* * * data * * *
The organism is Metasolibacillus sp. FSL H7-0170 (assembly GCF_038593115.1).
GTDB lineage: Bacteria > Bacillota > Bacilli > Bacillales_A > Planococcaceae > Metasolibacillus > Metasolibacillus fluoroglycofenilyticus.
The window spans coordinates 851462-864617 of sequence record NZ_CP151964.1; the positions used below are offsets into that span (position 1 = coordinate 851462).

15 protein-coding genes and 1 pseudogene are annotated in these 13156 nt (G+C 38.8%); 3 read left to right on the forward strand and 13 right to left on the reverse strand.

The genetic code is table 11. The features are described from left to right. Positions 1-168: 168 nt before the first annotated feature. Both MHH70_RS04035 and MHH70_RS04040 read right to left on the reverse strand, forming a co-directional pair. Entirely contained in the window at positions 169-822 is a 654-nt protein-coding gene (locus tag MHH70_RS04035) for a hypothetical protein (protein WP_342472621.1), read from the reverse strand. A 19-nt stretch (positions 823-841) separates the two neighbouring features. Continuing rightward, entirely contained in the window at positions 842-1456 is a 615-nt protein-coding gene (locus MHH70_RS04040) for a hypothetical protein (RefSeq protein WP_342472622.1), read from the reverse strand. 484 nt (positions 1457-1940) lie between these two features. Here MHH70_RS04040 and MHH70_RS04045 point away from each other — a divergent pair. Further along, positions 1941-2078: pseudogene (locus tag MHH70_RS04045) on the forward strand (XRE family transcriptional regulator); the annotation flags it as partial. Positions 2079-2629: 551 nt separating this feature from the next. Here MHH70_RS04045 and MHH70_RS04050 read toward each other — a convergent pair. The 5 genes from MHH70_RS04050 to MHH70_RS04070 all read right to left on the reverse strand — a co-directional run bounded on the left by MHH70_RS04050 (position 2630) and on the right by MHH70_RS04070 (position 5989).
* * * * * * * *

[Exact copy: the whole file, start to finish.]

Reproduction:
The organism is Metasolibacillus sp. FSL H7-0170 (assembly GCF_038593115.1).
GTDB lineage: Bacteria > Bacillota > Bacilli > Bacillales_A > Planococcaceae > Metasolibacillus > Metasolibacillus fluoroglycofenilyticus.
The window spans coordinates 851462-864617 of sequence record NZ_CP151964.1; the positions used below are offsets into that span (position 1 = coordinate 851462).

15 protein-coding genes and 1 pseudogene are annotated in these 13156 nt (G+C 38.8%); 3 read left to right on the forward strand and 13 right to left on the reverse strand.

The genetic code is table 11. The features are described from left to right. Positions 1-168: 168 nt before the first annotated feature. Both MHH70_RS04035 and MHH70_RS04040 read right to left on the reverse strand, forming a co-directional pair. Entirely contained in the window at positions 169-822 is a 654-nt protein-coding gene (locus tag MHH70_RS04035) for a hypothetical protein (protein WP_342472621.1), read from the reverse strand. A 19-nt stretch (positions 823-841) separates the two neighbouring features. Continuing rightward, entirely contained in the window at positions 842-1456 is a 615-nt protein-coding gene (locus MHH70_RS04040) for a hypothetical protein (RefSeq protein WP_342472622.1), read from the reverse strand. 484 nt (positions 1457-1940) lie between these two features. Here MHH70_RS04040 and MHH70_RS04045 point away from each other — a divergent pair. Further along, positions 1941-2078: pseudogene (locus tag MHH70_RS04045) on the forward strand (XRE family transcriptional regulator); the annotation flags it as partial. Positions 2079-2629: 551 nt separating this feature from the next. Here MHH70_RS04045 and MHH70_RS04050 read toward each other — a convergent pair. The 5 genes from MHH70_RS04050 to MHH70_RS04070 all read right to left on the reverse strand — a co-directional run bounded on the left by MHH70_RS04050 (position 2630) and on the right by MHH70_RS04070 (position 5989).